Want To Win Big Lit Prizes? Write a Story About Men


Natalie Haynes recently wrote a piece in The Guardian that posed the question above.  Haynes went on to point out that it’s an established fact that “…book prizes favour narratives with male characters at their centre” and that “literary prizes tend to favour books by men about men.”

At the moment, self-published books aren’t even considered for the Man Booker Prize (which has awarded nine of its past 15 awards to men writing primarily about men), or the Pulitzer (which has awarded eight).  Haynes goes on to say that “The first five years of this century skewed the figures for the Man Booker: True History of the Kelly Gang, Life of Pi, Vernon God Little, The Line of Beauty and The Sea, all by men and primarily about boys or men (and a tiger).”

The upshot? Traditionally published titles “focusing on women or girls are very much less well-regarded…”. And much less rewarded.


The fourth annual IndieReader Discovery Awards were announced last Friday at BEA with Melissa Foster sharing the honors with IR founder Amy Edelman.

To-date the list of winners has been shared by (among other media outlets), The Huffington Post and the GoodeReader. 

Congrats to all our winners!


This year’s BEA had a successful representation of indie authors, and Tech Times showed up to ask them about how e-books have been helping them out. They talked about online publishing platforms such as Amazon which have sped up the self-publishing process: “the ease and accessibility of online publishing platforms today has lowered the barriers to entry more than ever before.” E-book publishing through the Internet makes the publishing journey easier for indie authors looking to publish, allowing them to get their work out there without the hassle of printing.

Despite the usefulness of e-book publishing for indie authors, it appears that many are still loyal to print. “Even though the e-book is sort of growing quickly,” said indie children’s author Brent LeVasseur, “there will always be a market for print books. I think you need to do both, unless your book is very niche, which for some reason would only fit into an e-book format.” Though e-book sales are rising, the majority of sales still go to print books. So for now, perhaps it’s best to play it safe and provide both.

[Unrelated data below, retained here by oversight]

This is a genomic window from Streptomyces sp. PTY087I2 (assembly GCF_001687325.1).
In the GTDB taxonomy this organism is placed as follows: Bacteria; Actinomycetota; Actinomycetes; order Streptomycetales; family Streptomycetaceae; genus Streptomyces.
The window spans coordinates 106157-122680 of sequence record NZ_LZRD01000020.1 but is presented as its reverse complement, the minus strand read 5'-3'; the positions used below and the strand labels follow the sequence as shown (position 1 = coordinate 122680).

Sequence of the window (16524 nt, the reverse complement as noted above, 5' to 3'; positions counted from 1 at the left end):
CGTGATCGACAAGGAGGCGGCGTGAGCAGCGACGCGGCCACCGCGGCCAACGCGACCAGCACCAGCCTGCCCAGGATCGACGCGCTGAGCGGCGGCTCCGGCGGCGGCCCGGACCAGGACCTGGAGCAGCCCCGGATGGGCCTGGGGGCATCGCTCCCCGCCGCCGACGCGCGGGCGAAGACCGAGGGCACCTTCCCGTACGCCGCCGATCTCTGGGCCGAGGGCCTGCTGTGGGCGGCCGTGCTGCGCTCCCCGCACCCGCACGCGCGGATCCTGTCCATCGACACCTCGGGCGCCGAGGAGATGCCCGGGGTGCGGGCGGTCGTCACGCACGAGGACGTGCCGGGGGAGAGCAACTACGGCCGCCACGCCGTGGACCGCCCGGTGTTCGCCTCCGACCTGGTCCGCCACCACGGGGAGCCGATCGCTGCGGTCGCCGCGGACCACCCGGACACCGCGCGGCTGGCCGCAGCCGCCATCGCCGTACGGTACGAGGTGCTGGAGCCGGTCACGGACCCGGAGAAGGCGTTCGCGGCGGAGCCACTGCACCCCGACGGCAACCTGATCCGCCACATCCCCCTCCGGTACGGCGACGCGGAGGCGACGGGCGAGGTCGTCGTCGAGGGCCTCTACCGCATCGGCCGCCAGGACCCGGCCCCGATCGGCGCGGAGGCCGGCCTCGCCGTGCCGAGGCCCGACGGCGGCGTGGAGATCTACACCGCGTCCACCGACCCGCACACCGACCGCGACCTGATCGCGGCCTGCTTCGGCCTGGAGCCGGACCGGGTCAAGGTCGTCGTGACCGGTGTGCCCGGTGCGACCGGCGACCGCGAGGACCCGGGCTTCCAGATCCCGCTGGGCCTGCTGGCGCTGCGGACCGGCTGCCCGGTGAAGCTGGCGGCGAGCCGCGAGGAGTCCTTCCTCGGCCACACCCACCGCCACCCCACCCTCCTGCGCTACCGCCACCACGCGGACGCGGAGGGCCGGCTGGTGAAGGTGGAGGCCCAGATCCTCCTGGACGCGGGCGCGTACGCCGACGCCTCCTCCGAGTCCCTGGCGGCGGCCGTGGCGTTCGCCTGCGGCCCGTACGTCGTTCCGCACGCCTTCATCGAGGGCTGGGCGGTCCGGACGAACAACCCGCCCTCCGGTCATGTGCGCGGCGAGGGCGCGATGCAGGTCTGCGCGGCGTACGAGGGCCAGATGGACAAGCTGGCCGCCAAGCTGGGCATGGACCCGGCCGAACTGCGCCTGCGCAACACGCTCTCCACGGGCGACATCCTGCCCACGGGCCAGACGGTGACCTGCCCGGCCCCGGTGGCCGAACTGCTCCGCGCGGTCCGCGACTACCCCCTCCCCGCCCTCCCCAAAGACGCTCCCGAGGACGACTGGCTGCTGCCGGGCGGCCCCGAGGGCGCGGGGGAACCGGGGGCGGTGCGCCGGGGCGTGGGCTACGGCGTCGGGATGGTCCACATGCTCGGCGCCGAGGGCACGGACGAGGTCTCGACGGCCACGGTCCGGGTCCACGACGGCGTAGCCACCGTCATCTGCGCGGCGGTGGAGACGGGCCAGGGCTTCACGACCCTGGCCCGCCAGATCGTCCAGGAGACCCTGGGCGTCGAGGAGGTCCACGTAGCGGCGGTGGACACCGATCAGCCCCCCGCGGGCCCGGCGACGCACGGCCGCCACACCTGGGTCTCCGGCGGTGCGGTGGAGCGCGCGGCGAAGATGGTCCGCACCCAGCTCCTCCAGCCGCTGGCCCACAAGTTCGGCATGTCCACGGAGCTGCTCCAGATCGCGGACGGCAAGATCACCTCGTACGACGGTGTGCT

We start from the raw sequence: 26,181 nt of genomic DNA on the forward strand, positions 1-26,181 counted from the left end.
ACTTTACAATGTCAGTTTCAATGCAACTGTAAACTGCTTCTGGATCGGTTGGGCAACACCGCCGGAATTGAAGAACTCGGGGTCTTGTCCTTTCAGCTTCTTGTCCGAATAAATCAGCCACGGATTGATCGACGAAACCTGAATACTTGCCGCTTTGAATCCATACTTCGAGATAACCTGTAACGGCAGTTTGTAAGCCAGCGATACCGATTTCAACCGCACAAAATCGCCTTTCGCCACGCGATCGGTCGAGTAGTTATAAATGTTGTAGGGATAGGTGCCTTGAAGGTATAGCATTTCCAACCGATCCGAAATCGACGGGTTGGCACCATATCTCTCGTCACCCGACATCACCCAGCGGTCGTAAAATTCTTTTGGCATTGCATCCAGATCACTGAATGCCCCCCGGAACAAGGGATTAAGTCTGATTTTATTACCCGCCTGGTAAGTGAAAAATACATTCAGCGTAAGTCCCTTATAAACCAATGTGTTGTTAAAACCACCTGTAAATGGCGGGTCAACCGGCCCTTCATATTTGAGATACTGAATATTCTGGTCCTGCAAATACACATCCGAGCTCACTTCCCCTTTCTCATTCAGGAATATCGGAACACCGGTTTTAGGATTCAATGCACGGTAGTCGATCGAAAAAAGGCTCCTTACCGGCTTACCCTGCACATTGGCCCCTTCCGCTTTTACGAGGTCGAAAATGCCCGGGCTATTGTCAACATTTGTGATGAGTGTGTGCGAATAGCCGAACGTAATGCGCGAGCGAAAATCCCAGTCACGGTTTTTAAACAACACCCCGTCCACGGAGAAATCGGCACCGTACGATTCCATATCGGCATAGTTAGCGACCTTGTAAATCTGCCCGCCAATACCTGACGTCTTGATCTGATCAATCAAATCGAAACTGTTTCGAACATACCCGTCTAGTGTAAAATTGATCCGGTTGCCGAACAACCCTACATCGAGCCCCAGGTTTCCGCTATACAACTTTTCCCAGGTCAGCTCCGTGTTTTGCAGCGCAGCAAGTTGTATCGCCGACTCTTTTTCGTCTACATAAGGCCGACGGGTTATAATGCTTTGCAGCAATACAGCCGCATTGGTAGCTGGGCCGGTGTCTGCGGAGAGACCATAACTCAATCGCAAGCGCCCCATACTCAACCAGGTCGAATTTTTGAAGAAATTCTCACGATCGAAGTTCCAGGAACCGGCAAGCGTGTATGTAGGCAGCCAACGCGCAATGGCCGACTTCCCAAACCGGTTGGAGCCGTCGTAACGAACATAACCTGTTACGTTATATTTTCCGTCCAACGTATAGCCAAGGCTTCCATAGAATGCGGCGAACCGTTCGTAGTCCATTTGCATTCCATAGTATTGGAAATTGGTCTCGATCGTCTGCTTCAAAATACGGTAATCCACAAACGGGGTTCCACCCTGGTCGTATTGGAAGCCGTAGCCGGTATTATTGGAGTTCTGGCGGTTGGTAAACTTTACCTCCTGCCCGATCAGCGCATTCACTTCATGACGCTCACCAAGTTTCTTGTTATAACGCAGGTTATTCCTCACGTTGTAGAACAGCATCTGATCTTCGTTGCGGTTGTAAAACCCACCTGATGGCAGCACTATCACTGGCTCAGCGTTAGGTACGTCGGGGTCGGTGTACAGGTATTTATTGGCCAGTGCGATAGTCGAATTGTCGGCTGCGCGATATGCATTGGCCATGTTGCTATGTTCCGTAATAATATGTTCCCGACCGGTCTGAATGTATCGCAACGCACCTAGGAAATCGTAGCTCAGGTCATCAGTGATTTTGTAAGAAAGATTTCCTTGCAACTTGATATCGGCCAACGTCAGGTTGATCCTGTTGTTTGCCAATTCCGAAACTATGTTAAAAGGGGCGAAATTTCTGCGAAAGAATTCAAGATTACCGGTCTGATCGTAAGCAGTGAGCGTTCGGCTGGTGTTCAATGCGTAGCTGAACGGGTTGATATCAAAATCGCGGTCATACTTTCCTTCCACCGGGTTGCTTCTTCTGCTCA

Self-published author K.P. Ambroziak has had recent success with her vampire novel, The Journal of Vincent de Maurier, and a recent interview in Publishers Weekly asks her for her advice on the self-publishing path. In Ambroziak’s opinion, the business side of publishing is important, but not as important as doing your best to write a good story. “Without a good story,” she says, “one that is polished and well-written, you’ve got nothing to sell.”

But Ambroziak does have some tips on navigating the difficult process of marketing your own work. She talks about the freedom self-published authors have to make their own decisions about their books: “These can seem like daunting choices… if you can embrace them, the control they offer bolsters up the whole of your self-publishing venture. You learn with each mistake you make, and self-publishing affords you the opportunity to correct those mistakes and apply them to future projects.”


BEA 2015 may have been filled with traditional publishers, but it also played host to the annual indie publishing conference, uPublishU. This year’s conference, held on Saturday, June 1st, had a variety of insightful panels and discussions geared towards helping indie authors, starting off with a session called “The Rise of the Hybrid Author,” that explored the ways indie authors can migrate between self-publishing and traditional publishing.

Other events included a panel on building your indie author team, and a session about e-book pre-orders, which session leader and Smashwords founder Mark Coker called, “…probably the most exciting tool today for self-published authors,” citing more effective advance marketing and the opportunity to break onto the bestseller lists as reasons to provide pre-orders. Another panel discussed author outreach using social media. Panel moderator Susannah Greenberg advised, “Don’t constantly sell your book. Try to engage and entertain and inform and share information. That way you draw your following—and stay in touch with them frequently and daily.”

The conference provided great information for indie authors and publishers, as well as opportunities to network with self-publishing service providers such as IngramSpark, Lulu, BookBaby, Smashwords and plenty of others. All in all, it was a successful day for everyone involved.

If you’re looking for something to read this weekend, be sure to check out IndieReader’s List Where Indies Count.  Romance again tops the list this week but you can check out all the titles here.

Have a great weekend, Indie Readers!

1 reply
  1. avatar
    carlmelcher says:

    Okay. Books about men by men win the big prizes. I’m going to put the theory to test. I will finish my latest novel, Van Ripplewink: You Can’t Go Home Again! by fall and see what happens. Wish me luck.


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